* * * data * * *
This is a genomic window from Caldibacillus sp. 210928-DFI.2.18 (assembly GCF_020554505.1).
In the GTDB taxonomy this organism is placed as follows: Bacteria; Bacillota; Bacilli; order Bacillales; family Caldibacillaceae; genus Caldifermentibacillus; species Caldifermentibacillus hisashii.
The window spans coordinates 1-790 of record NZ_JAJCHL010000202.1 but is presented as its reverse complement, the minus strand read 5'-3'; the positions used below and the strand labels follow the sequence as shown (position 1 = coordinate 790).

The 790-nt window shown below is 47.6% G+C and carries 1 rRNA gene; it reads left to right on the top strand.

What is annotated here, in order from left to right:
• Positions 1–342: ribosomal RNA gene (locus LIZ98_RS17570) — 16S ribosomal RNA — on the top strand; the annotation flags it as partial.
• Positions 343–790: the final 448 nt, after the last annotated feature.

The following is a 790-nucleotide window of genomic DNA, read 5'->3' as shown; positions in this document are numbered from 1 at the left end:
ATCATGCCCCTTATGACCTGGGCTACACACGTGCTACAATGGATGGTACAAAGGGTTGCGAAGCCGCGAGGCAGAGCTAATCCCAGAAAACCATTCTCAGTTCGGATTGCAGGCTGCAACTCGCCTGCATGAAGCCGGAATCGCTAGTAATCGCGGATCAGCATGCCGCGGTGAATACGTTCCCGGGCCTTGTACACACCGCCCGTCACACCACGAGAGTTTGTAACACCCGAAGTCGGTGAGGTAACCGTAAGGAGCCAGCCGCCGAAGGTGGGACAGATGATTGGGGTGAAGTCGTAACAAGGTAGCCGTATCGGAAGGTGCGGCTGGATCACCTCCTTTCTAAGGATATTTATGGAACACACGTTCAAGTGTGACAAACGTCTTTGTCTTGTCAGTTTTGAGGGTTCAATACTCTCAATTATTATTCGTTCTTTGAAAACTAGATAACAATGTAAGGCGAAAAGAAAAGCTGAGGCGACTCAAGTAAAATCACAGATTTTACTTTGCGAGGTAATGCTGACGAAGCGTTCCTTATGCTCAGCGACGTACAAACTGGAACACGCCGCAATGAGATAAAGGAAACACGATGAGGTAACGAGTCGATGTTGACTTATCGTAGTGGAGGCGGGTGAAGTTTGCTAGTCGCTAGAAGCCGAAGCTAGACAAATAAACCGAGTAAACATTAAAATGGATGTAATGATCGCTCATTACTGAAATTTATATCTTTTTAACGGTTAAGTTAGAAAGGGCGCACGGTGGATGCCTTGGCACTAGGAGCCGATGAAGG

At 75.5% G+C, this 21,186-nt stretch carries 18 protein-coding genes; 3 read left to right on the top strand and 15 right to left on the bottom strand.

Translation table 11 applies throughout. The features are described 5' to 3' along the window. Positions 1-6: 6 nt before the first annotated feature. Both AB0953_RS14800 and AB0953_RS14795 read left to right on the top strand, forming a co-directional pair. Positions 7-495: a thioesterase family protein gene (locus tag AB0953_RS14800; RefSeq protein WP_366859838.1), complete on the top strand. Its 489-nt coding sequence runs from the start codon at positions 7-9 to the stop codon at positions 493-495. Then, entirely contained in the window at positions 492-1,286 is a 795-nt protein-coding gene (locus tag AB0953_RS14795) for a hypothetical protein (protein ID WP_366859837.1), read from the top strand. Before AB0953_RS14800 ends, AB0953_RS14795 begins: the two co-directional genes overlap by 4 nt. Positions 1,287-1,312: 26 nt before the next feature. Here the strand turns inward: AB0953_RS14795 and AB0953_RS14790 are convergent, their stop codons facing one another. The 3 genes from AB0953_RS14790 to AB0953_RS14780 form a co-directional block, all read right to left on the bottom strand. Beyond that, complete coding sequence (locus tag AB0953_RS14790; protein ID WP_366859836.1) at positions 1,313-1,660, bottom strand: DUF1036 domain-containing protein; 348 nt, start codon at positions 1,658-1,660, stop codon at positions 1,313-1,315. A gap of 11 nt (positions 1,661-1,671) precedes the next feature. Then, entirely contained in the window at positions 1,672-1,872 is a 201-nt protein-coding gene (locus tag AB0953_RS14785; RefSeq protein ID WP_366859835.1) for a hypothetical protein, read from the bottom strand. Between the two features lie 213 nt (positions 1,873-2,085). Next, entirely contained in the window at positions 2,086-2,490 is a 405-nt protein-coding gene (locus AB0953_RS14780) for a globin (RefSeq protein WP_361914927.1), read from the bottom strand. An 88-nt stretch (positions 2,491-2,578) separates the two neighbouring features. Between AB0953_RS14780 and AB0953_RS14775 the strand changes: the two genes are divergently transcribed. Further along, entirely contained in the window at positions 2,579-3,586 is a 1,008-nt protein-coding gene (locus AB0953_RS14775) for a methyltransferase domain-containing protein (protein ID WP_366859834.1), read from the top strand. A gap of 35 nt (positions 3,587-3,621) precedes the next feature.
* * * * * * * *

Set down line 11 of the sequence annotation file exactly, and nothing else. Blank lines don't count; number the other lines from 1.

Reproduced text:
Translation table 11 applies throughout. The features are described 5' to 3' along the window. Positions 1-6: 6 nt before the first annotated feature. Both AB0953_RS14800 and AB0953_RS14795 read left to right on the top strand, forming a co-directional pair. Positions 7-495: a thioesterase family protein gene (locus tag AB0953_RS14800; RefSeq protein WP_366859838.1), complete on the top strand. Its 489-nt coding sequence runs from the start codon at positions 7-9 to the stop codon at positions 493-495. Then, entirely contained in the window at positions 492-1,286 is a 795-nt protein-coding gene (locus tag AB0953_RS14795) for a hypothetical protein (protein ID WP_366859837.1), read from the top strand. Before AB0953_RS14800 ends, AB0953_RS14795 begins: the two co-directional genes overlap by 4 nt. Positions 1,287-1,312: 26 nt before the next feature. Here the strand turns inward: AB0953_RS14795 and AB0953_RS14790 are convergent, their stop codons facing one another. The 3 genes from AB0953_RS14790 to AB0953_RS14780 form a co-directional block, all read right to left on the bottom strand. Beyond that, complete coding sequence (locus tag AB0953_RS14790; protein ID WP_366859836.1) at positions 1,313-1,660, bottom strand: DUF1036 domain-containing protein; 348 nt, start codon at positions 1,658-1,660, stop codon at positions 1,313-1,315. A gap of 11 nt (positions 1,661-1,671) precedes the next feature. Then, entirely contained in the window at positions 1,672-1,872 is a 201-nt protein-coding gene (locus tag AB0953_RS14785; RefSeq protein ID WP_366859835.1) for a hypothetical protein, read from the bottom strand. Between the two features lie 213 nt (positions 1,873-2,085). Next, entirely contained in the window at positions 2,086-2,490 is a 405-nt protein-coding gene (locus AB0953_RS14780) for a globin (RefSeq protein WP_361914927.1), read from the bottom strand. An 88-nt stretch (positions 2,491-2,578) separates the two neighbouring features. Between AB0953_RS14780 and AB0953_RS14775 the strand changes: the two genes are divergently transcribed. Further along, entirely contained in the window at positions 2,579-3,586 is a 1,008-nt protein-coding gene (locus AB0953_RS14775) for a methyltransferase domain-containing protein (protein ID WP_366859834.1), read from the top strand. A gap of 35 nt (positions 3,587-3,621) precedes the next feature.